It’s a strange thing to sit at my desk in New York City to look out the window and see Sixth Avenue stretched out far below and in the distance the Hudson River, and turn and look at my computer screen and see the signature of my great grandfather Patrick Harty on the 1901 census form.
(Most of the records were burned in a fire in the Four Courts during the Civil War. But the two saved census records, 1901 and 1911, are now online.)
Patrick is 73 in 1901 and his wife Mary is 68. Their son William, who would become my grandfather, is 35 and still living at home with his brothers John and James and his sister Johanna. English is listed as their spoken language. They can all read and write. Roman Cathilik [sp] is listed as their religion. I don’t know if the misspelling of "Cathilik" is my great grandfather’s or the census taker, Constable William James Hughes.
In the neighboring town land, Mary Seymour, who would become my grandmother, is 17. She is living with her mother, Mary, 41, her father Stephen, 53, her sister Fannie, 21, and five brothers. They can all read and wright [sp] and they too are Roman Catalick [sp]. Ten of the 12 residents in the household are listed -- one is a servant Michael Furley, 24.
The two missing names are my grandmother’s sister, my great Aunt Agnes who immigrated to Australia (I’m in touch with her descendants who still live there today), and her brother, great uncle Martin who immigrated to America. Martin never married. He returned to Ireland late in life, lived out his retirement in our house and was known to one and all as “The Yank.”
The information on the census forms is not a whole lot, but yet it is.
It’s like splashes of paint that form a picture of the people whose DNA I’ve inherited. Ancestors who are buried in the graveyard where my father and mother are now buried, just a field away from the house I grew up in – the same house that my grandparents lived in and my great grandparents would have visited.
I can tell from the census records and some mental arithmetic that my great grandfather Patrick was 17 in 1845 -- the year the blight first hit the potatoes.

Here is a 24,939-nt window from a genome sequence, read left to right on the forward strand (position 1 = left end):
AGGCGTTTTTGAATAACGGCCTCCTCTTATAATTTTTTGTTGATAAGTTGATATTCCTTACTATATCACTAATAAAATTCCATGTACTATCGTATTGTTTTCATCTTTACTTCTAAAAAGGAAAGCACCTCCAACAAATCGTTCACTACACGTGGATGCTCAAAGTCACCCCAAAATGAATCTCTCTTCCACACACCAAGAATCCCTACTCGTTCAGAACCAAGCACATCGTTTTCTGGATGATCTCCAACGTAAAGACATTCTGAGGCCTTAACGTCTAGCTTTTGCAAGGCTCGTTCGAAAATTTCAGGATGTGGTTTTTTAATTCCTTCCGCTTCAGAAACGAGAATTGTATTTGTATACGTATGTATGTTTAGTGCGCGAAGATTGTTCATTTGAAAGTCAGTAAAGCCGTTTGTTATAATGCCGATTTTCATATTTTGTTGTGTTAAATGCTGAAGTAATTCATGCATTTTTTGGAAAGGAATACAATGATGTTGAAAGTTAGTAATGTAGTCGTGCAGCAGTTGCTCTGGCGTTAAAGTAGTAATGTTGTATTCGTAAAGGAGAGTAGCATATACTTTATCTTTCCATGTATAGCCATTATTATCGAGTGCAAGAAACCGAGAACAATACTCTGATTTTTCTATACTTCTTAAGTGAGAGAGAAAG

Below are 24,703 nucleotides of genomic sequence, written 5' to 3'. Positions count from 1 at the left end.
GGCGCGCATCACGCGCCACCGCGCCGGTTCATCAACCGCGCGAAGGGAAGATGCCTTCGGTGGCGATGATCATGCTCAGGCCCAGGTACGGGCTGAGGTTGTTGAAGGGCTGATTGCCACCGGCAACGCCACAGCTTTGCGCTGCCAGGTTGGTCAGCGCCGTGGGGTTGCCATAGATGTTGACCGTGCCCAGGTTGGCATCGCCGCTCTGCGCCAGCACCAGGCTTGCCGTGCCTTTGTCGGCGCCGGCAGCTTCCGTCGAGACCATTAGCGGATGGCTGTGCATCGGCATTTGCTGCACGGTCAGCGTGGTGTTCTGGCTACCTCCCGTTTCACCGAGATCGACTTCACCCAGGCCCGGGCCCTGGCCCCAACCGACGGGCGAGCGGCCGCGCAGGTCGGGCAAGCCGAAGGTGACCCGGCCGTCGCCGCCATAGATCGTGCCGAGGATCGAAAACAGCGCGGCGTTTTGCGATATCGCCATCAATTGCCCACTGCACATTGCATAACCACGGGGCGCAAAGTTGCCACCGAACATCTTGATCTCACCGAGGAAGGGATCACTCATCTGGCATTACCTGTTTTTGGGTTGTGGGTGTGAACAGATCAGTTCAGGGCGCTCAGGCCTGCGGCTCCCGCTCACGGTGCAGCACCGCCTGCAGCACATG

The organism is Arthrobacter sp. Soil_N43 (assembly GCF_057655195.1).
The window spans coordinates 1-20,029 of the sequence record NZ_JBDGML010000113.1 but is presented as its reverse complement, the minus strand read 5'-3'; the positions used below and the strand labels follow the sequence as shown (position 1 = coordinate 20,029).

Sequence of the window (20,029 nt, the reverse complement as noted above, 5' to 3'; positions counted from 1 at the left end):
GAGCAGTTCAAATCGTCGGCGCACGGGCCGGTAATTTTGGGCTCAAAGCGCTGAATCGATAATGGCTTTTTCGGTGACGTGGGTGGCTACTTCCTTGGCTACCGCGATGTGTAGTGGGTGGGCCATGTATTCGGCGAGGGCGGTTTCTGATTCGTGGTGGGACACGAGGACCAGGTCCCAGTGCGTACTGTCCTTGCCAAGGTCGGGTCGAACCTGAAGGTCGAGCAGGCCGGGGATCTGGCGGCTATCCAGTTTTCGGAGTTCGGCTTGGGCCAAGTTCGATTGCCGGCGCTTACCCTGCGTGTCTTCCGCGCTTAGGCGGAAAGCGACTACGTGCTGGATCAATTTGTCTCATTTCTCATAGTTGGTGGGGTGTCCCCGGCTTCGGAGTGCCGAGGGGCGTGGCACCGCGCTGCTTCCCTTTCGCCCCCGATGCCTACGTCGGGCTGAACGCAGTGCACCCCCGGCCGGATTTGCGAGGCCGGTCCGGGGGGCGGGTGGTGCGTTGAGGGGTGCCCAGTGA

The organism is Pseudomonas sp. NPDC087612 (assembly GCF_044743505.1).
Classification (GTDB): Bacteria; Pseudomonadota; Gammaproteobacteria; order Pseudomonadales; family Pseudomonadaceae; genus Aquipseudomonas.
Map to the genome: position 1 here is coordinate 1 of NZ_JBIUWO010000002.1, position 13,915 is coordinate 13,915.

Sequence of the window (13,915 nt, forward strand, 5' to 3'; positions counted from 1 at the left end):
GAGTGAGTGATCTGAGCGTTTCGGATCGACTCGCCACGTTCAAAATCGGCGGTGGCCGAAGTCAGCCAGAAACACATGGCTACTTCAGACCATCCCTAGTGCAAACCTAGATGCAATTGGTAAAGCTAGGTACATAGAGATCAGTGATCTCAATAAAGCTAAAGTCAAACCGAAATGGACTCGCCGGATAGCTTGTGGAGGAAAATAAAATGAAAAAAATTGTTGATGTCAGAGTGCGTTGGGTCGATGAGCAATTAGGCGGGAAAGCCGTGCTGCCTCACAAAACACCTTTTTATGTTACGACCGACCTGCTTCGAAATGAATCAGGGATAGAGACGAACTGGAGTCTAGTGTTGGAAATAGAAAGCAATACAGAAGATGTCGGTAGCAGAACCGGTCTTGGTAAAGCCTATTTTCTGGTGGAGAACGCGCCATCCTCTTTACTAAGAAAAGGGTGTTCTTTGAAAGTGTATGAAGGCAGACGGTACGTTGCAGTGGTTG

I can picture Patrick as a young man, the way I can picture my brother Patrick at 17, checking the potato rows and reporting back to his father.
In 1847, the worst year of the Famine when the potato crop failed completely, 55 thousand families were evicted in Tipperary.
Patrick’s family was evicted from their 10-acre holding sometime during or after the Famine. I recall my mother telling me that fact.
In 1901, according to the census, Patrick and his family are living on a farm in Ballyanny, which is across the fields from the farm that I grew up on, a farm that was once owned by the Kingsley family.
I find, what I believe to be, their census records too.
William Kingsley, 65, and his wife Mary, 50, are Church of Ireland. He is a retired Infantry colonel who was born in Westmeath. His wife was born in London. They have two Catholic servants. Mary Egan, 35, is listed as “a personal maid” who can read and write. Norah McGrath, 40, “a domestic servant” cannot read and write. Both Mary and Norah are single.
Between the census of 1901 and 1911, my grandfather William came into the Kingsley estate -- 189 acres of prime farmland. He was probably the first Catholic to own the land in hundreds of years.
By the year 1911, William’s father Patrick is dead. His mother Mary, 75, is listed as head of the household. His brother James, 40 and single, is still living at home, as is his sister Johanna whose age is listed at 28 (she would have been 32).
The census records for 1911 show that my grandfather William Harty (45) had married Mary Seymour (26). They have two of what would later become a family of nine children. My father, Patrick, is one year old and his sister Mary is two months. (I grew up with a portrait of Mary “Maureen” over the fireplace. She died of a burst appendix when she was 10).
Two servants, Bridget Healy, 16, and John Quigley, 66, are also listed. Bridget is as yet unmarried. John is single. They can all read and write.
According to the 1911 census my grandmother Mary can read and write in both English and Irish. This fact gives me pause. Most of the Irish language died out with the Famine and emigration. Mary’s father would have been born in 1848; did she learn Irish from him or her mother who was born in 1860?
I stare at grandfather William’s signature on the census form -- the way he writes “Harty” looks like it’s been penned by my own hand.
I wish I knew more about how my ancestors managed to cling on to life and land when so many died and emigrated during and after the Famine or what is more aptly called the Great Starvation.
I can tell from these two census records that the men in my family married late in life.
My great grandfather and his brothers worked hard to buy up land -- driven by a determination, or so I imagine, never to go hungry again. Only when there was a farm for each of the brothers, did they then did look to marry. The women they married were much younger. It was a practical matter, not romantic. A “made match.” I have a photograph of my grandmother on her wedding day. She does not look very happy.
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